One of the recurring defenses in TBI (Traumatic Brain Injury) cases is the claim that PET (Positron Emission Tomography) scans are generally not appropriate for such diagnoses. Let’s delve deeper into the implications of an abnormal PET scan and the potential flaws in the DME’s (Defense Medical Examination) stance on them.
Dismantling the Defense’s Stance on PET Scans
If an abnormal PET scan has been done, it is essential to challenge the defense’s misgivings about it. Here are some potential questions that can be posed to the defense expert:
- Understanding PET Scan Protocols: Can you detail the specific standard protocol for administering a PET scan?
- Technical Aspects: Are you familiar with the machine’s XYZ dimensions and standard grid spacing?
- Comparison Group: Have you evaluated the plaintiff’s expert’s standard comparison group?
- Diagnostic Expertise: Are you qualified by any medical board specifically for PET scan interpretation or operation?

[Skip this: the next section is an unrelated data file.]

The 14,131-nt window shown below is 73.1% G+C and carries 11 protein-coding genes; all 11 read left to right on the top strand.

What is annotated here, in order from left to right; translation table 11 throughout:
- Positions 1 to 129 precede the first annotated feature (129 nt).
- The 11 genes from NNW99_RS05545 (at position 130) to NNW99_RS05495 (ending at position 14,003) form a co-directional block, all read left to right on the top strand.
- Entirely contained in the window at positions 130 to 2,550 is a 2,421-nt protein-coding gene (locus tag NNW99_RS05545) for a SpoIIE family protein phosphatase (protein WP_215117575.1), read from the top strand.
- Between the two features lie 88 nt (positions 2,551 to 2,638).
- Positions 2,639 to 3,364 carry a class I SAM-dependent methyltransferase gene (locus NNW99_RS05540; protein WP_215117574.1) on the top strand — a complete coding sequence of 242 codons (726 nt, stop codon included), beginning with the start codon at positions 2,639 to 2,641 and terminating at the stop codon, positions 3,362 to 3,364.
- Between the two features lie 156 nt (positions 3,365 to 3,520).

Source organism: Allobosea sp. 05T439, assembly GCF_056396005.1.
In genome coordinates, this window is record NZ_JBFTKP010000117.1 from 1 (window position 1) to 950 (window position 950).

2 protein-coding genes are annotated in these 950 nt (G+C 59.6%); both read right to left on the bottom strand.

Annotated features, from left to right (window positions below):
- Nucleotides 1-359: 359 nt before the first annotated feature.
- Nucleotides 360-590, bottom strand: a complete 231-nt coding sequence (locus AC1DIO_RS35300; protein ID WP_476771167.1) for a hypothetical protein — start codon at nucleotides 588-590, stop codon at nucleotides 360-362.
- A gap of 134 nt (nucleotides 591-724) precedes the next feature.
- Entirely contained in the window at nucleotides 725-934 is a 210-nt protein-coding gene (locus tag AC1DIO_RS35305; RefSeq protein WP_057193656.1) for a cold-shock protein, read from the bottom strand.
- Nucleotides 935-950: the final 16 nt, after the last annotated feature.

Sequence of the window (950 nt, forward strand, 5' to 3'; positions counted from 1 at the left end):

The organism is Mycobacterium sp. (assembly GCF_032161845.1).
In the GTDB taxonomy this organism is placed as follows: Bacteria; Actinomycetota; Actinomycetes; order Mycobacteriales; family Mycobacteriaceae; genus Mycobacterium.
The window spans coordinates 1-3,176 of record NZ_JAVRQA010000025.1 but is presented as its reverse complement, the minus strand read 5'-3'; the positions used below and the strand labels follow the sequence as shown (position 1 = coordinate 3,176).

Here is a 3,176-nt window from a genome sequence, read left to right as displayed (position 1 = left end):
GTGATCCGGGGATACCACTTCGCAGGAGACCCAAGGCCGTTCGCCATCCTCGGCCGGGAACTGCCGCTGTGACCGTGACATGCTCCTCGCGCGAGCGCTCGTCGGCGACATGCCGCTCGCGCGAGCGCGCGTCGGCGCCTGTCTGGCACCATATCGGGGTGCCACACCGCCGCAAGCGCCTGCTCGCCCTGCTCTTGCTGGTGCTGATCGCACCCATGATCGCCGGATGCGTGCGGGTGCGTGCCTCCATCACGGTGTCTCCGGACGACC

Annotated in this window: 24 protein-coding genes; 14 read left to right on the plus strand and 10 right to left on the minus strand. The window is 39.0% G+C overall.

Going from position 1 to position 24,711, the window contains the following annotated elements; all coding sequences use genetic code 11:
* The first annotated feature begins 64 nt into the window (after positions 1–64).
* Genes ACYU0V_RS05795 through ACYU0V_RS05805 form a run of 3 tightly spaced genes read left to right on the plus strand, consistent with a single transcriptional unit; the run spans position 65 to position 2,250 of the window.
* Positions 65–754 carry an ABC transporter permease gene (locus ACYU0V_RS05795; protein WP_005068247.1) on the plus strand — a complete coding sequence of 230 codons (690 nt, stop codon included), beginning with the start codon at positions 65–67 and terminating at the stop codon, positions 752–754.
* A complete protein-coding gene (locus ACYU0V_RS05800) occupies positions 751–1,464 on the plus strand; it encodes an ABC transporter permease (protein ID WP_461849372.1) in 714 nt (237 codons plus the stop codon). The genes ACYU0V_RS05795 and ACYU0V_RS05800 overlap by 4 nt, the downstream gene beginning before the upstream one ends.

American College of Radiology (ACR) and PET Scans
While the ACR might argue against the typical appropriateness of PET scans for TBI diagnosis, when a scan has been done, its results shouldn’t be sidelined. ACR has set specific standards and qualifications for those administering and interpreting PET scans, many of which can be used to challenge the credentials of a defense expert.
The accuracy of a TBI diagnosis isn’t solely based on a PET scan, but an abnormal scan cannot be disregarded either. The onus is on the defense to prove their expert’s credibility and understanding of the PET scan technology and results, especially in the face of ACR standards.
For more information or legal assistance related to traumatic brain injuries, please reach out to the OTT Law Firm: